Wubbo Edward Bijker, was born in Rotterdam, Netherlands, in April 1939. His parents were Wiebe Bijker, born in Zwolle, and Nicolette Kempff who was born in Haarlem. Grandfather Bijker was Frisian.
Father Wiebe Bijker was a mechanical engineer and during the years after WW2 he built bridges all over Netherlands, replacing those that had been destroyed during the war. Later Wiebe switched to building ships, eventually acquiring a shipyard in IJsselmonde, on the south-east side of Rotterdam.
Wubbo was the oldest son, he had one brother and two sisters, who were born during the years that father Wiebe was building bridges. Wubbo started primary school in 1946 in Rotterdam, where he also did mechanical engineering at the MTS.
Wubbo went to work as a junior manager at a shipyard in Pernis, and later moved to the in 1957 opened Verolme shipyards in the Botlek. The Botlek area was developed after the war to accommodate Rotterdam’s growing role in the international marine trade. It is situated on the south bank of the “New Waterway” flowing through Rotterdam.
In 1963 Bo married Ria, whom he had met a few years earlier when shopping in the Bijenkorf. Ria grew up in Hillegersberg, a northern suburb of Rotterdam. They went to live in Hellevoetsluis and later Tinte, both communities on the island of Voorne-Putten just south of Rotterdam. They had two children, both boys.
After twenty years in the Botlek, Wubbo felt the need for a change of pace. Australia was still advertising for migrants, and friends suggested he give it a try. So, in 1980 Wubbo, Ria and two sons (aged 13 and 14) stepped on the KLM plane and flew to Sydney. Their household effects were coming by ship.
The family first spent three months in a hostel in Sydney, and then moved to a hostel, Yungaba Residences, in Kangaroo Point, Brisbane. They lived there about six months while they were building a house in Chambers Flat, in the Logan River area. While at Yungaba, it was decided to make his name easier for English speakers and Wubbo became Bo.
Bo was 41 when he arrived in Australia, and had more than 20 years of solid experience in ship building and refurbishing, so he didn’t have much trouble finding a job. He started at a yacht building shipyard in Wacol, SW Brisbane, near Goodna. This was only half an hour’s drive from their new home.
After a number of years Bo changed jobs and started working for Lloyds Ships in Bulimba. Lloyds specialised in building and servicing of luxury yachts. While they still had the Chambers Flat property, this was a much longer commute, and they rented a house in Bulimba. Around this time Ria started a coffeeshop in nearby Morningside.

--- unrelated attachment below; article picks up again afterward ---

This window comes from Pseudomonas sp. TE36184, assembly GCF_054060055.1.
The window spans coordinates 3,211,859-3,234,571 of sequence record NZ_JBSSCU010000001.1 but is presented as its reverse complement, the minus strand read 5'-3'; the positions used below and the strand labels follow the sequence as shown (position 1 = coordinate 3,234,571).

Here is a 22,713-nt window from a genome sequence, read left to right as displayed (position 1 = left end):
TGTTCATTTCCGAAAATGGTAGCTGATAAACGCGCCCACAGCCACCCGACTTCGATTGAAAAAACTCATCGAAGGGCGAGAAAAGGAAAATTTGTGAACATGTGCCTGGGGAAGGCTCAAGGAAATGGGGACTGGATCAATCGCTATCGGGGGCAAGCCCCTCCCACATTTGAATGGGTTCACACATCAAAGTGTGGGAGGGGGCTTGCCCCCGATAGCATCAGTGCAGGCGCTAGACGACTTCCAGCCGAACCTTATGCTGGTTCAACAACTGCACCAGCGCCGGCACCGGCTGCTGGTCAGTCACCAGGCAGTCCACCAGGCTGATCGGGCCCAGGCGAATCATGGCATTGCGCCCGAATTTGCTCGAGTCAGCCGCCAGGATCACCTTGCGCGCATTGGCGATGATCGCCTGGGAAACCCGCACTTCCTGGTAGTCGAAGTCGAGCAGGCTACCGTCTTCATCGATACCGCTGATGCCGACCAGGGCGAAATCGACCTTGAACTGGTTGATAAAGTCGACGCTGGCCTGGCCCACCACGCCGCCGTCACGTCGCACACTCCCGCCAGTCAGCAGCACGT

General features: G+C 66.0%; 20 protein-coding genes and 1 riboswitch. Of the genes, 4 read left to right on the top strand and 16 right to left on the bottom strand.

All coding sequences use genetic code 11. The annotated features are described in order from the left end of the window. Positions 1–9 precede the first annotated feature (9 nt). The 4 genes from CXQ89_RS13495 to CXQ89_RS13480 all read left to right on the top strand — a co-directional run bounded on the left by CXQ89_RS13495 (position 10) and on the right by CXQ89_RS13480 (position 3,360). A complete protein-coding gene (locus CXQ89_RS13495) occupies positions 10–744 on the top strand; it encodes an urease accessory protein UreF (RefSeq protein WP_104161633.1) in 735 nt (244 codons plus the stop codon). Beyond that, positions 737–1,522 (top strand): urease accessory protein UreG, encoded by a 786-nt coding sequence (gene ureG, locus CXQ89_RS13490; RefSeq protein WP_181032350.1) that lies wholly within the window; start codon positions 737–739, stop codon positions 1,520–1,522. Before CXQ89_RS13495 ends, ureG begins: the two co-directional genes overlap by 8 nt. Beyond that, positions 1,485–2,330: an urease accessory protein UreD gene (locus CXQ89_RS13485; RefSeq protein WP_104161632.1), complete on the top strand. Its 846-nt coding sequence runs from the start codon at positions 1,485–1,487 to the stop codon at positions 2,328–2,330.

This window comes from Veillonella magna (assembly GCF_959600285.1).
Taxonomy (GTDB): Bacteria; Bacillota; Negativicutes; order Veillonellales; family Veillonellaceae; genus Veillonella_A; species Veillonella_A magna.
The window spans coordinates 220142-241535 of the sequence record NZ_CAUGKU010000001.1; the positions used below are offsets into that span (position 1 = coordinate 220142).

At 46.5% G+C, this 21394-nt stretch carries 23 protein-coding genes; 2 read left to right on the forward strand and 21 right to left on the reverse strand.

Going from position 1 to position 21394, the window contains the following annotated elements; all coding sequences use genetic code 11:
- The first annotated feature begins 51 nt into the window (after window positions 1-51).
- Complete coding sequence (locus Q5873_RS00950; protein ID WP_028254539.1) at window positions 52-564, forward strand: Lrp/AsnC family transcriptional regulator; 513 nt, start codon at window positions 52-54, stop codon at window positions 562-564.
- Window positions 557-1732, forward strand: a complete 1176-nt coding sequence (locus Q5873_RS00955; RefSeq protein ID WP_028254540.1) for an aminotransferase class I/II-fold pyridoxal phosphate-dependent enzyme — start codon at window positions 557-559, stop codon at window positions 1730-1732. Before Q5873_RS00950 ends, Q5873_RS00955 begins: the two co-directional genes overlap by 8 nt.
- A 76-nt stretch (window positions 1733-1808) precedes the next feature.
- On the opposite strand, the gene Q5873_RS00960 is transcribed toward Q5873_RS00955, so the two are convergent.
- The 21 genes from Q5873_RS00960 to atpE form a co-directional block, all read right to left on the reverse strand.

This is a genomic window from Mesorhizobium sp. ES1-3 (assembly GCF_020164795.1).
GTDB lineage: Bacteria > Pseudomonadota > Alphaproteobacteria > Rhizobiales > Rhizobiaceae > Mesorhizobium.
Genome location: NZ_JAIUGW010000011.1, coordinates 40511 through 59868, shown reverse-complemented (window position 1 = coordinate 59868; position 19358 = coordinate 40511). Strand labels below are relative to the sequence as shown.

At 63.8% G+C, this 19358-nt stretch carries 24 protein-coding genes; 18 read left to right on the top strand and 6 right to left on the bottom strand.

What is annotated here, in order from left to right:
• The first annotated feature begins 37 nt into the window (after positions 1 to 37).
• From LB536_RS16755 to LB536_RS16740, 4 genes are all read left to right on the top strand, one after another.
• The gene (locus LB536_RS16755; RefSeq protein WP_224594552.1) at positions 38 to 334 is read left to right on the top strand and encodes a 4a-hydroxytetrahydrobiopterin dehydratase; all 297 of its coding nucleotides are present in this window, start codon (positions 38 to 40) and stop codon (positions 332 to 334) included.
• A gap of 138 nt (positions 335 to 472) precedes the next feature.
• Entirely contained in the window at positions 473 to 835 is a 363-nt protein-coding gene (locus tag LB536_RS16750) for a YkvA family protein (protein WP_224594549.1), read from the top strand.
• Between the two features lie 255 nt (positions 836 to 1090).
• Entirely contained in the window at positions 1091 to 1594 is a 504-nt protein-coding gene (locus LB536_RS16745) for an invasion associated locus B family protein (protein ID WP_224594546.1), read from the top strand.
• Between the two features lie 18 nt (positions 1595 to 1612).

Later they sold the property in Chambers Flat and moved to Russell Island in Moreton Bay. Their sons were no longer living at home. Ria had sold the coffee shop, and Bo had left Lloyds Ships and worked closer to the island. Living in Moreton Bay afforded Bo the opportunity to practice his great hobby: sailing. Bo and Ria lived for ten years on Russell Island and then moved to Cleveland, on the shores of Moreton Bay.
In 1995 Bo became the manager of the Prins Willem Alexander Village, a job he held till 1998. He had known two of the founders of the village, Steve Flierman and Henk Mollee, since many years and he was the first person to pay a deposit of $1 to become a member of PWA, in 1983, before it had been built. In 1999 Bo retired from all work.
While living in Cleveland his marriage broke down, and Bo and Ria split up in 2006. Bo moved to Coorparoo, a Brisbane suburb closer to the city. After a few years he moved again, this time to Moorooka, a suburb south of the city, where he lived with a new partner, Heather. Between 2006 and 2016 Bo and Heather did a lot of cruising all over the world. Their last cruise visited many locations in Europe, including Netherlands.
In 2017 Bo had a bad fall at home and broke his back. He was in hospital and rehab for a long time. During his convalescence, he moved into care at the PWA village hostel because he needed to use a wheel chair. Heather continued living at Moorooka, and they are still good friends.
In the intervening years Ria had already moved into PWA village as an independent resident and they had remained friendly. They now live on opposite sides of the village.
Bo has recovered a lot from his injuries and uses a scooter or walks with a cane. He has moved into an independent residence, is keeping busy with playing the piano, cards or reading. He used to paint abstract paintings, but stopped in 2019. He loves eating Dutch foods like croquets, herring, licorice, and Leyden cheese. The shop in PWA village has all of these for sale.
I asked Bo what he thought about his migrant experience. He said that the whole family had adjusted very well, they had loved living in Chambers Flat, but in the beginning they had found Christmas in the heat of summer a bit difficult to get used to.
The boys had also had difficulties at school in the first year due to their lack of English language knowledge. However, they overcame this and one of them now lives in Melbourne where he is an engineering consultant in building construction, and the other one lives in Brisbane and works as a salesman of specialist office furniture.
Bo’s father had already died before Bo moved to Australia and he travelled back to Netherlands only a few times to visit his mother. Bo says he doesn’t miss anything about Netherlands and finds that the migrant experience has been a positive one for him and his family.
Marianne Pietersen (August 2021)
Bo died on 29 November, 2023.